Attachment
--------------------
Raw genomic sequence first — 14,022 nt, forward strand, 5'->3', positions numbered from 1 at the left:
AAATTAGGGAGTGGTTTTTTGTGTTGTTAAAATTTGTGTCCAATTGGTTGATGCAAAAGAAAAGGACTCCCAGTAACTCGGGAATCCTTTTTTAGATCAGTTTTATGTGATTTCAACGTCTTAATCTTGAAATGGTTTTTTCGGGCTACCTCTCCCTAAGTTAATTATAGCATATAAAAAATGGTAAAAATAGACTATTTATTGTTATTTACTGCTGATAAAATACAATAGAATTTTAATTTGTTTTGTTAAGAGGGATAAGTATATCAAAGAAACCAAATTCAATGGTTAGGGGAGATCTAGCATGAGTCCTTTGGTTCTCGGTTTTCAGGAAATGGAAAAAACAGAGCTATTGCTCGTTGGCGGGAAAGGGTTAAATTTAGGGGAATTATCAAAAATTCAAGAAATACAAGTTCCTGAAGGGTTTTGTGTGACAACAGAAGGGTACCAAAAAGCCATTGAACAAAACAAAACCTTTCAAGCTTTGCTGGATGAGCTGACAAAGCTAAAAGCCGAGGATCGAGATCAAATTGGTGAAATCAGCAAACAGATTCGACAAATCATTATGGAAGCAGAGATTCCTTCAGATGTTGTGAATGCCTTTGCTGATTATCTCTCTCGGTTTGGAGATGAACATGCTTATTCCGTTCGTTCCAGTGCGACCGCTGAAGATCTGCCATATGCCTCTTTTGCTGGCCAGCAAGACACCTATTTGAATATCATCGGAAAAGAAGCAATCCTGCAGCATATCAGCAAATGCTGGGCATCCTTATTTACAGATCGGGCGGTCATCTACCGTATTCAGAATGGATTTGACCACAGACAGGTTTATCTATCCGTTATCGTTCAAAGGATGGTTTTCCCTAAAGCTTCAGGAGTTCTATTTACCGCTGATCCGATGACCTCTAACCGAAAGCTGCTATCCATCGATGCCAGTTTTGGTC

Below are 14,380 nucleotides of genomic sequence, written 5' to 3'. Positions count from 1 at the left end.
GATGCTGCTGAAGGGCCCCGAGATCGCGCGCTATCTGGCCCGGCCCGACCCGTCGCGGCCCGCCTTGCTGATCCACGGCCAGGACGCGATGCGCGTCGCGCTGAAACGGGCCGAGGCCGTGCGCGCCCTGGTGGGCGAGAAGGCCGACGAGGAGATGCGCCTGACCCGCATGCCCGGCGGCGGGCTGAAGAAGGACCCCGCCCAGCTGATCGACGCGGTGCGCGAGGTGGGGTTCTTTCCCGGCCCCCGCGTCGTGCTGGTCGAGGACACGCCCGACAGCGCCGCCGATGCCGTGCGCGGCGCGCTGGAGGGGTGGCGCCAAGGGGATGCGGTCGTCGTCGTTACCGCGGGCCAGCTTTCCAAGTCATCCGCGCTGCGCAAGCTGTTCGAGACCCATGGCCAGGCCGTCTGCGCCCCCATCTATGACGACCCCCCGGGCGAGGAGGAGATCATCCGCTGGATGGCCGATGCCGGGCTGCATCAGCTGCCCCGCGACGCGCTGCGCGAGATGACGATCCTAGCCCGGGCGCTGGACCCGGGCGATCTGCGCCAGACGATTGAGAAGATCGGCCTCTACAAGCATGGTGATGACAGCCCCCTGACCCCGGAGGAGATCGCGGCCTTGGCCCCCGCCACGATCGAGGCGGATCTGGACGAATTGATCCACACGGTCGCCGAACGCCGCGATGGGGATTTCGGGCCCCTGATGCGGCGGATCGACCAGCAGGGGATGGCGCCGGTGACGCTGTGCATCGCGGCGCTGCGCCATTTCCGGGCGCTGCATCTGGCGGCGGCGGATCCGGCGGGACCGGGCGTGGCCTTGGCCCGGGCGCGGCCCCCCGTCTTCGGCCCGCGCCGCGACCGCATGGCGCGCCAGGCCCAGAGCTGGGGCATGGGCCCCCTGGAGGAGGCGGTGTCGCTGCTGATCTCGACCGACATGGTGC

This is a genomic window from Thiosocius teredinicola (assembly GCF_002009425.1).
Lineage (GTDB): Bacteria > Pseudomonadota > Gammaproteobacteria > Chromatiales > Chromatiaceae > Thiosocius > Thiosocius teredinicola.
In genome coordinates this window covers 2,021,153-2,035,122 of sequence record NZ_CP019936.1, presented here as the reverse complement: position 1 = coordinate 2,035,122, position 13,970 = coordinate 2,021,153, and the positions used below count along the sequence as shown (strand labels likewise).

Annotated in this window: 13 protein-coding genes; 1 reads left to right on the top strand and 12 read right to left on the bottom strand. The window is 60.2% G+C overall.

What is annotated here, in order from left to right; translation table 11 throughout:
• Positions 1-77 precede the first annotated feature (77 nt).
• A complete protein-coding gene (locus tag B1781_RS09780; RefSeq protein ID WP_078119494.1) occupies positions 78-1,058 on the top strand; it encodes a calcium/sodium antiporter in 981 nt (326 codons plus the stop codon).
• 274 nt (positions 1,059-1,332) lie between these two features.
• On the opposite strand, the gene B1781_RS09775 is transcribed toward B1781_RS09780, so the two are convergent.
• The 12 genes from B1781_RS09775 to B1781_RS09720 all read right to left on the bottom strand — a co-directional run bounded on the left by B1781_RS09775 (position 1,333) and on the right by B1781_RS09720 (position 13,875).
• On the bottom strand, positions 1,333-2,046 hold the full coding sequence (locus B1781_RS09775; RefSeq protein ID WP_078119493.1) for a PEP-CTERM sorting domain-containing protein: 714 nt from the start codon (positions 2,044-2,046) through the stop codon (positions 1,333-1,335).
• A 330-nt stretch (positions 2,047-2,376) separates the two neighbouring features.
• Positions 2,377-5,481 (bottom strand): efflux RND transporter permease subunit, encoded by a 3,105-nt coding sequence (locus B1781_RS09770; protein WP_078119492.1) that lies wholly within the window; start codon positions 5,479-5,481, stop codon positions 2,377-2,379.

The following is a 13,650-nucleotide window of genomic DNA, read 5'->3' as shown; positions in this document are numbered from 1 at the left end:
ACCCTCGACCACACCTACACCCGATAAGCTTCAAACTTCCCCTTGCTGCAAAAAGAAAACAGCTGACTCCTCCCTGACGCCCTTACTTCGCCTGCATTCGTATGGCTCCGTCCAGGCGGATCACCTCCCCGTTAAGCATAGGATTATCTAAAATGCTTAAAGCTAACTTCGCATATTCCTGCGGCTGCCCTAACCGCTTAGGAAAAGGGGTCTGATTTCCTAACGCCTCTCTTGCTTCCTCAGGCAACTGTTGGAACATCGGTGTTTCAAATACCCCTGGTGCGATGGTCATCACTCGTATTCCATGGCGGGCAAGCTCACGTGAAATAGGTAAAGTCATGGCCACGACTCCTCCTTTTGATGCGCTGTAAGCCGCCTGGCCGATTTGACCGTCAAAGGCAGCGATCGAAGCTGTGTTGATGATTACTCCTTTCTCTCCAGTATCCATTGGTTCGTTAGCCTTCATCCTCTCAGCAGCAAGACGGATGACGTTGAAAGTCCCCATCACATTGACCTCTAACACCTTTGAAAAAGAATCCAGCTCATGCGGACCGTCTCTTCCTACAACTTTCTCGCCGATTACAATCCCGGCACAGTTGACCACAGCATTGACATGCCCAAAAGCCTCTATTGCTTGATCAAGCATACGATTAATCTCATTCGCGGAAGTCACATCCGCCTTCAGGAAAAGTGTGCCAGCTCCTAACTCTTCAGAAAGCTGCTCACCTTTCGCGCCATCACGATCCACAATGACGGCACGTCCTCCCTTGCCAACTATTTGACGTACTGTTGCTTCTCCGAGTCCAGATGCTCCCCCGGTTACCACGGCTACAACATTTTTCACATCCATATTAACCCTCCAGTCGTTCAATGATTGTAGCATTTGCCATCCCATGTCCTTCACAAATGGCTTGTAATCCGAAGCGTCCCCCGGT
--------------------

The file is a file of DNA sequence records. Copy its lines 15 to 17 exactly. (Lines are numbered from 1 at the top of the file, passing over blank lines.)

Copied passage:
• On the bottom strand, positions 1,333-2,046 hold the full coding sequence (locus B1781_RS09775; RefSeq protein ID WP_078119493.1) for a PEP-CTERM sorting domain-containing protein: 714 nt from the start codon (positions 2,044-2,046) through the stop codon (positions 1,333-1,335).
• A 330-nt stretch (positions 2,047-2,376) separates the two neighbouring features.
• Positions 2,377-5,481 (bottom strand): efflux RND transporter permease subunit, encoded by a 3,105-nt coding sequence (locus B1781_RS09770; protein WP_078119492.1) that lies wholly within the window; start codon positions 5,479-5,481, stop codon positions 2,377-2,379.